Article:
Decriminalisation of drug user must be central to new Citizens’ Assembly

14 February 2023

Labour justice spokesperson Aodhán Ó Ríordáin said the Citizens’ Assembly on drugs as announced by government today must place communities at the heart of its discussions.

Calling for a move to a harm reduction approach, Deputy Ó Ríordáin said Ireland must move from its archaic and failed criminal approach, to a health led approach to drugs.

Deputy Ó Ríordáin said:

“Labour has campaigned for the introduction of a Citizens’ Assembly on drugs for a long time and it is a positive move to see Government agree to holding one in April 2023.

“There are some who think we can solve the issue of drugs through criminal sanction. It can’t work and it hasn’t worked anywhere. The issue of decriminalisation of the person must be at the forefront of their agenda. Drug addiction needs to be treated as a health issue, not a legal matter.

“Despite the ample evidence suggesting that giving someone a criminal record for possession of drugs for personal use is an ineffective way to get them to stop using, in Ireland, you can be jailed for up to seven years for possession of an illicit drug for personal use. The criminal record itself, which can result in barriers to employment, travel, and relationships, can end up doing more harm to the individual than their drug use.

“Drugs and harmful drug use is an unfortunate feature of every community nationwide. Labour is advocating for a community-based health-led alternative response is adopted to target the adverse health, social and economic consequences of drug use.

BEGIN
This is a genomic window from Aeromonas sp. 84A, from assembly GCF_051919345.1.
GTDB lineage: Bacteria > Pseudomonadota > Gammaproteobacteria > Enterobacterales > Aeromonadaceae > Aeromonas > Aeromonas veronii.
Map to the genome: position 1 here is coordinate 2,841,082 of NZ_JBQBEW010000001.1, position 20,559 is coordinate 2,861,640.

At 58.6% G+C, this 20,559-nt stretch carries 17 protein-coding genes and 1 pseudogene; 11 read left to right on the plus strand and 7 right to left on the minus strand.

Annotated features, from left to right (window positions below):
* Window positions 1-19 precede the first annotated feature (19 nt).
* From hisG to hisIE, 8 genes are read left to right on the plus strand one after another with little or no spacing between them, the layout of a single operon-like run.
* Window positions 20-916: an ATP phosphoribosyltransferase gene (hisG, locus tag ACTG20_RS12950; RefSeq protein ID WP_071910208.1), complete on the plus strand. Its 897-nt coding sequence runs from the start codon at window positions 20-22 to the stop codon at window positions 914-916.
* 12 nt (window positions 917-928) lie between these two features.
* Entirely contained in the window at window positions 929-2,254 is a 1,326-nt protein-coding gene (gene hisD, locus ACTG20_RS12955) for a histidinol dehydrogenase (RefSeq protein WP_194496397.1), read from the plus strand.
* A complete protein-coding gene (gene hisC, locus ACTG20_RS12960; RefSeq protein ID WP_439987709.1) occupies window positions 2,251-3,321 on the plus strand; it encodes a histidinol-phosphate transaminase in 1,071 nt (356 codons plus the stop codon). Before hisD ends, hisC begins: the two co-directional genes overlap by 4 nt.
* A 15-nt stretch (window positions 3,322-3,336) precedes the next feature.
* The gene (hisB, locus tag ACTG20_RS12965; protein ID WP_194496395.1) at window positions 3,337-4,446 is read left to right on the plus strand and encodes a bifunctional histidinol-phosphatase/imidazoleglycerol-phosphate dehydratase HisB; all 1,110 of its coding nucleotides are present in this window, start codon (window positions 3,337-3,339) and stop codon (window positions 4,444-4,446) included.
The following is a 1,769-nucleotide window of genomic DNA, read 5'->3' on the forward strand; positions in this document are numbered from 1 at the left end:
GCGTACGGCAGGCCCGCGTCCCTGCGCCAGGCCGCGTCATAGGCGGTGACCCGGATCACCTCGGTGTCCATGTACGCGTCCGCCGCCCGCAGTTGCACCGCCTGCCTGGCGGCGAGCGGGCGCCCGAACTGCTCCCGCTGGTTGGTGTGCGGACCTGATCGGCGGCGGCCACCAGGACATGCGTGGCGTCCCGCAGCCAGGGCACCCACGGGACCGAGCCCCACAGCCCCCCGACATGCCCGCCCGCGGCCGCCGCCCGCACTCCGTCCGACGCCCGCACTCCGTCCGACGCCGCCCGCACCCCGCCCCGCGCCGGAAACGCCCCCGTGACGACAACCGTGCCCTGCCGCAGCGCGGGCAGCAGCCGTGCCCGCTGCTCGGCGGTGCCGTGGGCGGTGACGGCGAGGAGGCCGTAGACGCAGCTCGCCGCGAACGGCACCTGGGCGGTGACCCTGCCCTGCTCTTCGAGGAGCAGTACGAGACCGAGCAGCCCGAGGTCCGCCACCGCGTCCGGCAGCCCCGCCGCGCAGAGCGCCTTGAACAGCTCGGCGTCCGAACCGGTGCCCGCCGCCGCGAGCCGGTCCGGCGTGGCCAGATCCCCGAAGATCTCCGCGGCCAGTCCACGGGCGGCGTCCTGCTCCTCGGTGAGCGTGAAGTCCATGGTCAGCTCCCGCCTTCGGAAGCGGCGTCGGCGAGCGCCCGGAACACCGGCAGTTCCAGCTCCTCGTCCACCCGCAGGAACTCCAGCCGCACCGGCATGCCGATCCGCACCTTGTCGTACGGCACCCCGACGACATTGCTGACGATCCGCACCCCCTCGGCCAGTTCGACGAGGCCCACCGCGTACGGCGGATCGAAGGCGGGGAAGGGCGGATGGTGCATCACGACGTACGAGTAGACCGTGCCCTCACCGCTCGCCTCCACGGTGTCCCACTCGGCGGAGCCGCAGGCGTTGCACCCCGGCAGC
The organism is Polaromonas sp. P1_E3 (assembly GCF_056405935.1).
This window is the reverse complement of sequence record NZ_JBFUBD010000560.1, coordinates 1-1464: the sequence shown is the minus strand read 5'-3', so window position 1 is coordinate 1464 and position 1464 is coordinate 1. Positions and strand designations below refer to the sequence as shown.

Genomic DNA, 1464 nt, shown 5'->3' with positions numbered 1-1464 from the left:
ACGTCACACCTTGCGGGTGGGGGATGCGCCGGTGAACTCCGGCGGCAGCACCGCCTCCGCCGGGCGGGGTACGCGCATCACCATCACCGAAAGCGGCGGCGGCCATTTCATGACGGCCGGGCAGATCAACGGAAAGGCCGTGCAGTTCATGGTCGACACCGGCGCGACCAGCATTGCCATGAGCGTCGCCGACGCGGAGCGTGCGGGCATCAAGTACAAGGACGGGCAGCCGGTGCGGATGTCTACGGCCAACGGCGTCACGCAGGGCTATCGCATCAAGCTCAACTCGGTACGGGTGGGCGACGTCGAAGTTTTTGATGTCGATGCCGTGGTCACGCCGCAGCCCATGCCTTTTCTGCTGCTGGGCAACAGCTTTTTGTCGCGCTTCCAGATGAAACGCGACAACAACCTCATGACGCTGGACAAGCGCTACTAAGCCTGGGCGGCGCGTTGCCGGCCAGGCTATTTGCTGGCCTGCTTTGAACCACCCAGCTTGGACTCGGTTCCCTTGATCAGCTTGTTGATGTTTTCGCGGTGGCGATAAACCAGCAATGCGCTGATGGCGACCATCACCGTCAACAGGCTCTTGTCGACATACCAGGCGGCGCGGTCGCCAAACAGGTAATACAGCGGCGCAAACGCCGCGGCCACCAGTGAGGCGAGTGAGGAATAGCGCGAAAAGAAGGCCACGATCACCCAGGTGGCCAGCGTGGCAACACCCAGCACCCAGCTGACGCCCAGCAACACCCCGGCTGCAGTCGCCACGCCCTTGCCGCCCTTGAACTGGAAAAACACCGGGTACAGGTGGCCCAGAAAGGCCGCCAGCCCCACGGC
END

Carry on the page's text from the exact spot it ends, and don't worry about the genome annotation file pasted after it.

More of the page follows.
“It is crucial that we provide harm reduction services to address disease transmission and overdoses, as has been done in Portugal, for example.

“The Citizens’ Assembly is a key tool that is paramount to change in this society. We have seen the benefits of bringing all voices into the room on issues like marriage equality, abortion rights and more recently on biodiversity.

“Now is also the time to put more resources into addressing the root causes of drug addiction, so that we can help individuals and communities whose daily lives are blighted by drugs.

“Those who need these services deserve humane and compassionate treatment. Those who are crippled by addiction deserve the care and compassion of this state, and not to be forced through the criminal justice system. We need to approach drug policy with pragmatism, not moralism. We need to move beyond the moralisation of drugs and to get sensible about drug policy. We need to protect vulnerable users. We now need urgent action from the government to help save people’s lives.”

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